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Journal of Political Ecology:
Case Studies in History and Society
VOLUME 5 (1998)
A Rage for Justice:
The Passion and Politics of Phillip Burton, by John Jacobs. Berkeley
and Los Angeles: University of California Press, 1995. xxvii, 578 pp.
Reviewed by Richard E. DeLeon, Professor and Chair, Political Science Department, San Francisco State University.
This political biography of the
late Rep. Phillip Burton is a masterful study of how one man's political
genius and passionate liberalism shaped history by producing landmark
legislation in the areas of labor law, civil rights, welfare reform, and
environmental protection. Phillip Burton was arguably this country's most
important and influential liberal politician during the 1970s. Yet outside
his home base in the San Francisco Bay Area his political career and legislative
triumphs have gone unheralded. In this welcome book, Jacobs vividly reconstructs
Burton's political life and illuminates it for all to see.
Over the course of his eight years
in the California legislature (1957-1964) and nineteen years in the U.S.
House of Representatives (1965-1983), Burton played a pivotal role in
passing laws that increased welfare benefits for needy families, raised
the minimum wage, protected the health and safety of coal miners, and
preserved more of America's wilderness "than every Congress and president
before him combined" (p. xx). In his effort to "explain the
man in his full political dimension and make as explicit as possible how
he did what he did," (p. xiv) Jacobs conducted an exhaustive review
of Burton's personal papers and nearly 400 interviews with people who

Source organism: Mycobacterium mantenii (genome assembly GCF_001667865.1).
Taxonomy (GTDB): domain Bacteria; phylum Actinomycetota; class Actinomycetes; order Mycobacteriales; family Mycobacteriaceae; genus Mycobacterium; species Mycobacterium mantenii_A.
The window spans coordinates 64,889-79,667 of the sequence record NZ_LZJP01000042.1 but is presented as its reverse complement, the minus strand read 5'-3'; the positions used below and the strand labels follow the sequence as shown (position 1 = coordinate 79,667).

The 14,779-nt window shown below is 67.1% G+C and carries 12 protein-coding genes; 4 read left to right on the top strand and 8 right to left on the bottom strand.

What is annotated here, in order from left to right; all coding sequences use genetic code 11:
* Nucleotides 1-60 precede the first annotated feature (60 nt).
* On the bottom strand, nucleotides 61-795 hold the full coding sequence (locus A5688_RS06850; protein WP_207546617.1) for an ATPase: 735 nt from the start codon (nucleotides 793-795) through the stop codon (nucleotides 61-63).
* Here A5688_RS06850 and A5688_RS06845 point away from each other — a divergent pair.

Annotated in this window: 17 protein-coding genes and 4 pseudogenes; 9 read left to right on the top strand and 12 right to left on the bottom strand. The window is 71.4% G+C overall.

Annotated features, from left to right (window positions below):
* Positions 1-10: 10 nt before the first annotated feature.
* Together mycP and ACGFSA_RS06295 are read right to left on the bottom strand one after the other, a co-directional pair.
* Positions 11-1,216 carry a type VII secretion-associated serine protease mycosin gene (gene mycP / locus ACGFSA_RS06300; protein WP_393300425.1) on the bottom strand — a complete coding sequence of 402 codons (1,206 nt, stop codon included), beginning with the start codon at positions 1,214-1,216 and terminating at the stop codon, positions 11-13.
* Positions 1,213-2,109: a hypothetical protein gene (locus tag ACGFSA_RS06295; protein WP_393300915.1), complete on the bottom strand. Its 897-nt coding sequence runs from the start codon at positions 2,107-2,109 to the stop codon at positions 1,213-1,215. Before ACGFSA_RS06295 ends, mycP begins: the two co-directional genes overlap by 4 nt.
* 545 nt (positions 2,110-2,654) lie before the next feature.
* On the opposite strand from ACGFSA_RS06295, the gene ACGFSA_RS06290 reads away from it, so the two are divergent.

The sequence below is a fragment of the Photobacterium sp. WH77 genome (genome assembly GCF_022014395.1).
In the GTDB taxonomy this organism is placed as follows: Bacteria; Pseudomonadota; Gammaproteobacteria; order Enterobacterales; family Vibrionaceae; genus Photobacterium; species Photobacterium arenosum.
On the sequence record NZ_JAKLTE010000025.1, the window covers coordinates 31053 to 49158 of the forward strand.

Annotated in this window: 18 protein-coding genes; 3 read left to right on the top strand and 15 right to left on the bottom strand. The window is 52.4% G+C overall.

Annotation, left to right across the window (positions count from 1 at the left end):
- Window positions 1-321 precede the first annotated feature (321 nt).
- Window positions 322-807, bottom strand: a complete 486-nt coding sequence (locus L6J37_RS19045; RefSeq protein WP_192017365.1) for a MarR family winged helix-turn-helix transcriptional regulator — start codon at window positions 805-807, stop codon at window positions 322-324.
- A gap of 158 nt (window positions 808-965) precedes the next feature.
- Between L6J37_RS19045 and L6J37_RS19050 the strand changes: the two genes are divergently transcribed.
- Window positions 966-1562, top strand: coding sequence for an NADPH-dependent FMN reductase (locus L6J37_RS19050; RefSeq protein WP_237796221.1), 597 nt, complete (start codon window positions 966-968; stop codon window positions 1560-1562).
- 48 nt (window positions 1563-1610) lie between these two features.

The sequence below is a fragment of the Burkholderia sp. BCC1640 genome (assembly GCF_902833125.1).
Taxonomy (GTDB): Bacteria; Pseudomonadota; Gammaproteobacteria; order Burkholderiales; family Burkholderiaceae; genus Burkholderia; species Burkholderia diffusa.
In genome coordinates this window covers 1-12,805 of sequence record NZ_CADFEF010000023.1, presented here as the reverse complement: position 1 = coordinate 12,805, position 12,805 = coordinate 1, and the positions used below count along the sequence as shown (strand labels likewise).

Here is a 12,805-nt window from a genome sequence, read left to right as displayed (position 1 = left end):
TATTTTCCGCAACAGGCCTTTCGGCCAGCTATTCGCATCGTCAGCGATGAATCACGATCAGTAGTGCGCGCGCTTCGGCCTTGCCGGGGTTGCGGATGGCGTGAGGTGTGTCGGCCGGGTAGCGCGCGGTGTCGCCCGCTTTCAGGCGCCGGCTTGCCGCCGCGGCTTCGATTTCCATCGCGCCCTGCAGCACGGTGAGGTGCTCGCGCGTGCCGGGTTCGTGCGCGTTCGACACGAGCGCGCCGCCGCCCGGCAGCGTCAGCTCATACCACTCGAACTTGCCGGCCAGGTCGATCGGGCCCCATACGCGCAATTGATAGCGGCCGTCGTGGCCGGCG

knew him, including 47 members or former members of Congress and four
Democratic House Speakers. This tremendous investigative effort gave Jacobs
access to many different memories of what transpired behind the scenes
in the cloakrooms of Congress and in the war rooms of Burton's various
political campaigns. It also allowed Jacobs to capture and bottle in his
book some of the sound and fury of Burton's volatile personality and muscular
vocabulary. This was a man who, at the height of his powers, claimed that
he could "round up 110 votes to have dog shit declared the national
food" (p.449). By the time readers have made their way to that quote
near the end of the book, the language will seem vintage Burton and the
boast entirely credible.
Jacobs views Burton as a "quintessentially
political animal" (p. xxiv) who loved power and hyperactively devoted
almost all of his waking hours to grabbing it, keeping it, and using it
in the cause of social justice. Burton, writes Jacobs, "had no other
interests outside of politics--no children, no recreation, no downtime.
He never cared about money. He had no interest in friends, other than
as allies or a means to his political ends. And he certainly did not care
whether people liked him" (p. 100). Jacobs's unsentimental portrait
of Burton's rather truncated private life reveals that he was often abrasive,
personally obnoxious, and sometimes abusive even to his friends. Those
same unpleasant character traits became formidable weapons, however, when
Burton unleashed them on his political enemies to "terrorize the
bastards" (p. 500) and produce legislative results. The tools Burton
used so skillfully in his approach to policy making and political persuasion
were "terror, intimidation, the brute exercise of power, and total
mastery of technical detail, all on behalf of labor, minorities, the poor,
and the environment" (p. xxi).
Jacobs's chapters on the politics
behind Burton's environmental legislation will be of particular interest
to JPE readers. Chapter 10 shows how Burton leveraged his seat on the
House Committee on Interior and Insular Affairs into a position of national
leadership over this policy domain, starting with his bill creating the
Bay Area's Golden Gate National Recreation Area in 1972. Chapter 15 describes
how Burton expanded Redwoods National Park in 1978 by crafting legislation
that won the support of both timber industry workers and environmentalists.
At a time when the practice of politics as the art of the possible was
still possible, bedfellows like these did not seem so strange. Indeed,
throughout his book, Jacobs provides many examples of Burton's success
in building "improbable coalitions" (p. xxii) (tree-huggers
and lumberjacks, Asians and African Americans, cops and gays) to keep
himself in power and to back his legislation. In Chapter 16, Jacobs's